For the third and longest instalment of his ‘Oasis Park’ series, Jinku recounts a tale of two cities—looking back to his roots in Nairobi while forging on to his new and uncertain future in Stockholm, Sweden. The entire project exerts the feeling of becoming and embracing change, which is in line with its synopsis, soundtracking Jinku’s final two weeks in Kenya and his first-ever winter in Sweden. To represent this unsettled period in his life, Jinku employs talented hands from back home, and his new life in Sweden, bringing together a talented spate of artists including Wendy Kay, Swahili Papi, Lina Hansson and more, into his orbit. “Looking for peace/Still searching for peace…I be feeling like Malcolm in the middle these days,” frequent collaborator DEZ sings on opener “Tena”, an introspective tone-setter for ‘Oasis Park III’ that also embodies Jinku’s focus on the album.
CKay describes his music as ‘Emo-Afrobeats’ but there’s an obvious R&B nature to the scope and sound of ‘Sad Romance’. His first project since becoming an international star, the debut album is a clean execution of the singer’s take on the side of modern male R&B where solipsism is king, as he tells a love story from an unapologetic and blameless standpoint. Think “you cheated, I cheated too” or “leave me alone”, titles that instantly give away the tone of the project. The language is direct and the music is eclectic, incorporating mid-tempo Nigerian pop percussion, Amapiano influences on all-star standout “WATAWI”, and a lot of guitar riffs that recall 2000s R&B. Taking on the role of a protagonist in his narration—like many often do despite wrongdoing—CKay shows, with his indubitably plush and dulcet vocals, that it’s OK to engage with your pernicious side once in a while.
In an interview with The NATIVE only a few months ago, Njeri shared that everything on ‘D.R.U.G.S’ is seamless, especially the music, and I have to agree. When the Kenyan singer and songwriter released the body of work in May, it was evident that Kenya’s growing R&B scene had a special talent in its vanguard. On ‘D.R.U.G.S,’ Njeri combines stellar writing abilities with eclectic vocal strength, to create the near perfect album. The artist serenades listeners with enchanting songs that have emotional honesty at its core, urging listeners to join in and be just as vulnerable as herself. ‘D.R.U.G.S’ sees the singer cycle through the high of romance, the complications that can lead to heartbreak and, eventually, a willingness to go through the finding new love and wholesomely fanning its flames. The optimism of its closer, “Love Again”, feels earned.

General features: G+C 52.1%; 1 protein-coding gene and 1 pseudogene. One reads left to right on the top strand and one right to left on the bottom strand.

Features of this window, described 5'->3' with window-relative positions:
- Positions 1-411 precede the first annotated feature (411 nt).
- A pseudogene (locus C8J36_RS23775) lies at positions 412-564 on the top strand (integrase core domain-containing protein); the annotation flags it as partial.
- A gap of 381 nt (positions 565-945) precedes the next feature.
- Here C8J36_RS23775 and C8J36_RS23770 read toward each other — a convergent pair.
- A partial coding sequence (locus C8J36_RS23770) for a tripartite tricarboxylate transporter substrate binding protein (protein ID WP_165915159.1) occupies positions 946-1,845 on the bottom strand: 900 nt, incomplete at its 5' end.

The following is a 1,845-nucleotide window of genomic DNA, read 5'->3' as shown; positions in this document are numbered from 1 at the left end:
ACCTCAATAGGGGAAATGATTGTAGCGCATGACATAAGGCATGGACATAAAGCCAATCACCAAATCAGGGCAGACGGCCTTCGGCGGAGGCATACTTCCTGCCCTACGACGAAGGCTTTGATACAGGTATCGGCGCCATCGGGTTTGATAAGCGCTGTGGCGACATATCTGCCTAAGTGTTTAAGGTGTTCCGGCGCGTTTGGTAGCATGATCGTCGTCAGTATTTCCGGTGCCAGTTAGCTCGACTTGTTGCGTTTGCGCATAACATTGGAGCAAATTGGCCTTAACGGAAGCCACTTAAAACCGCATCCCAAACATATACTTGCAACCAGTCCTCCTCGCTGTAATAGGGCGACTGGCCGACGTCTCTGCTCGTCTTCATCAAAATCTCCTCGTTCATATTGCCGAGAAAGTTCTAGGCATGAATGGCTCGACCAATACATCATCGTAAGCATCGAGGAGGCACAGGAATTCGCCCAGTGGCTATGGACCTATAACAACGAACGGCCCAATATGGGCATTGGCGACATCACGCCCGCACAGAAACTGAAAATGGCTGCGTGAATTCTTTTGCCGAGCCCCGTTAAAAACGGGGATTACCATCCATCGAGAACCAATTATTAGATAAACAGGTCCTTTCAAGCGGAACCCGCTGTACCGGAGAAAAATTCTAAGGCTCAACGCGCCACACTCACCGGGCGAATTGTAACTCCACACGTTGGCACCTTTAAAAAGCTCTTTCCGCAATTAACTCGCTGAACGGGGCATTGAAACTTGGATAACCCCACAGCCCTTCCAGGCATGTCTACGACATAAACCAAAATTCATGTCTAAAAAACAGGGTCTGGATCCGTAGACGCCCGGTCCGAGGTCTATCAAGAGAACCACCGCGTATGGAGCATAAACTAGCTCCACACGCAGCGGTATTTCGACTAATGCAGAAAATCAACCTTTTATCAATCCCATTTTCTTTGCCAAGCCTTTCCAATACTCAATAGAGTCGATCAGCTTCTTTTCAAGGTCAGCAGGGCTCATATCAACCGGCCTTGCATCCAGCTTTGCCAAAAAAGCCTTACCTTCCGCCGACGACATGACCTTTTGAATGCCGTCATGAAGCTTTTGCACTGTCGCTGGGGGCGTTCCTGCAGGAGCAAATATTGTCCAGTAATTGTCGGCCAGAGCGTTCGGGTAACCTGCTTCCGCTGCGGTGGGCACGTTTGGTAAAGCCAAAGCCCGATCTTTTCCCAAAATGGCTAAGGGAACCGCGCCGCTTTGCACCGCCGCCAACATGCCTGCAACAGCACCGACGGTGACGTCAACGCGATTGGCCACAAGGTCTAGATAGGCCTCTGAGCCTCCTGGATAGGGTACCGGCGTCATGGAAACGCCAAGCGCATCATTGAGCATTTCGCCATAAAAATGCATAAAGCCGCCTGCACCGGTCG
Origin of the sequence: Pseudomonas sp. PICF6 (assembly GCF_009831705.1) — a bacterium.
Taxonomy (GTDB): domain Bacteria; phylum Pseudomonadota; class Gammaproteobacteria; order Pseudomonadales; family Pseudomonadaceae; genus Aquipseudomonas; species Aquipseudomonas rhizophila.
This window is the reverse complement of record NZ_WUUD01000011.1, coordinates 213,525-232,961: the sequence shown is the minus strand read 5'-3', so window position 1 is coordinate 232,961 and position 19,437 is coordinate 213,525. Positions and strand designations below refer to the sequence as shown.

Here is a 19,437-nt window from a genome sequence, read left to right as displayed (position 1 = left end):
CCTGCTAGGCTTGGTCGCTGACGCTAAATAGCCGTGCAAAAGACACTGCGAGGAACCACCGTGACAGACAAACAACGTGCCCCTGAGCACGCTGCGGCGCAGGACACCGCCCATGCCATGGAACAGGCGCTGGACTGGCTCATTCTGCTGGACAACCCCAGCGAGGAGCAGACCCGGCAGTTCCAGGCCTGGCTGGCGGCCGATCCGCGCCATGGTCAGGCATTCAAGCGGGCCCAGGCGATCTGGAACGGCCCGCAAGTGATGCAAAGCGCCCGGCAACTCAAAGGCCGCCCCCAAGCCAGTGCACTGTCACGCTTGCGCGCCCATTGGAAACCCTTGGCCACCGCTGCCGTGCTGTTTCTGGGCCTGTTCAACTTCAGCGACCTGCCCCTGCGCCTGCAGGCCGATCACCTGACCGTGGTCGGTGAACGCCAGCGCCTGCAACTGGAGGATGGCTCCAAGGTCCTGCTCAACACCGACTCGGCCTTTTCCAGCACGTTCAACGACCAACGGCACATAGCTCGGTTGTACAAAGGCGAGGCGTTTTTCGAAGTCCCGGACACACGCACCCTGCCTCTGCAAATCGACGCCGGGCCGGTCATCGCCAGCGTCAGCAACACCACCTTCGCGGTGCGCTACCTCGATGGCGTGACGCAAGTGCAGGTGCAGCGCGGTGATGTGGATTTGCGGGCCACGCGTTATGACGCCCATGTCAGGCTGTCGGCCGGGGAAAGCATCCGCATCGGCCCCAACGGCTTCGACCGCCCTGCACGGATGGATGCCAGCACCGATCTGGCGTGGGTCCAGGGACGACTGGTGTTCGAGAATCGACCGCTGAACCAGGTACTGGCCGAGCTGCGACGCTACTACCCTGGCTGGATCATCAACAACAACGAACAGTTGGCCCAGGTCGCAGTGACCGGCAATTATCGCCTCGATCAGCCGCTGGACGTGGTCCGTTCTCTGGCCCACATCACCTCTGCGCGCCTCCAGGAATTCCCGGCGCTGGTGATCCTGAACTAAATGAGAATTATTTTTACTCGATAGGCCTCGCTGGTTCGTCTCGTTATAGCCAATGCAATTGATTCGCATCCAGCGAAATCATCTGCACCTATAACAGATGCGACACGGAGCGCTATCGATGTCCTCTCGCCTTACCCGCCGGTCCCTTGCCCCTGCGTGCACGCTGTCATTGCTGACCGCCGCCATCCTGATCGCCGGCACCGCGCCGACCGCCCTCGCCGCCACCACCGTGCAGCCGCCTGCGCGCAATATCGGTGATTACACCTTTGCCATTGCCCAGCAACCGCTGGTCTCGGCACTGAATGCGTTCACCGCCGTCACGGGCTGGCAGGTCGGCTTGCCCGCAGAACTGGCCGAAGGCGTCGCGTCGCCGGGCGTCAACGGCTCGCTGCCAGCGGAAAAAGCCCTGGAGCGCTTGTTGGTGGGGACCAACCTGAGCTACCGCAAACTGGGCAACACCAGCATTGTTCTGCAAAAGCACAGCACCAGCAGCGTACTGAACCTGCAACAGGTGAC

Karun’s voice keeps getting better. In June, she teamed up with Kenyan electronic producer Jinku for ‘Passenger 555’, a sublime partnership resulting in some of the most engaging music in either artists’ catalogue. A simultaneous two-way listen, the album moves through the motions of a failing relationship in its front-to-back order, while the reverse order sees a relationship fight its way into a wholesome rebound. Karun’s writing intentionally focuses on expressing emotions over sharing details, allowing listeners the licence to build the project’s characters however they want. Jinku constructs a soundscape of downtempo house and ambient R&B around Karun’s fluttering voice, wrapping listeners in a spacey bubble where time is suspended and all that matters are the characters they envision from the music.
Dennis Ade Peter
Even as she’s regularly touted as the Queen of Amapiano, it’s always been obvious that the base of Sha Sha’s artistry is that porcelain voice with breathy overtones. It just happened that the Zimbabwean singer found continental success and global interest with her ability to whip repetitive lines into siren chants. On ‘I’m Alive’, Sha Sha splits her debut LP into two slightly unequal halves, opening with silky and adequately thumping amapiano tunes, and a run of smoother tunes making up the back half of the project, but it’s the balmy melodies she consistently corrals that places the album in firmly soulful terrain. In the process of affirming her personal strength, through songs that delve into the complicated intricacies of modern romance, Sha Sha leans into her breathtaking range, reinterpreting a Sade classic over a gently smouldering ‘Piano beat and exuding joy on the closer, “Holiday”, while a piano melody reminiscent of ‘90s R&B creeps alongside.
Dennis Ade Peter
When Dami Oniru released her early 2019 debut EP, ‘Bri’s Lounge’, it felt like a joyful exhale. After a few years hovering around as a promising R&B act with a few singles and several features, the singer turned up with a largely lovestruck EP, her voice radiantly snapping over groovy percussion and soulful melodies. After a hiatus, Dami Oniru returned with her sophomore EP, ‘Matter of Time’, a worthwhile representation of her growth as an artist.
From their cover arts, it’s telling that ‘Matter of Time’ is a direct sequel to its predecessor, more as a juxtaposition than a straightforward companion piece. Where she basked in the tingly feeling of attraction and asked for reciprocity on her debut, this project sees Dami Oniru grapple with the disappointment of being let down. There’s resentment but there’s no whining; in fact, it leads to a project laced with profound and playful moments of self-assurance, as she alternately broods and luxuriates in a sonic canvas that skates across atmospheric R&B, ‘80s New Wave inflections and UK Garage influences.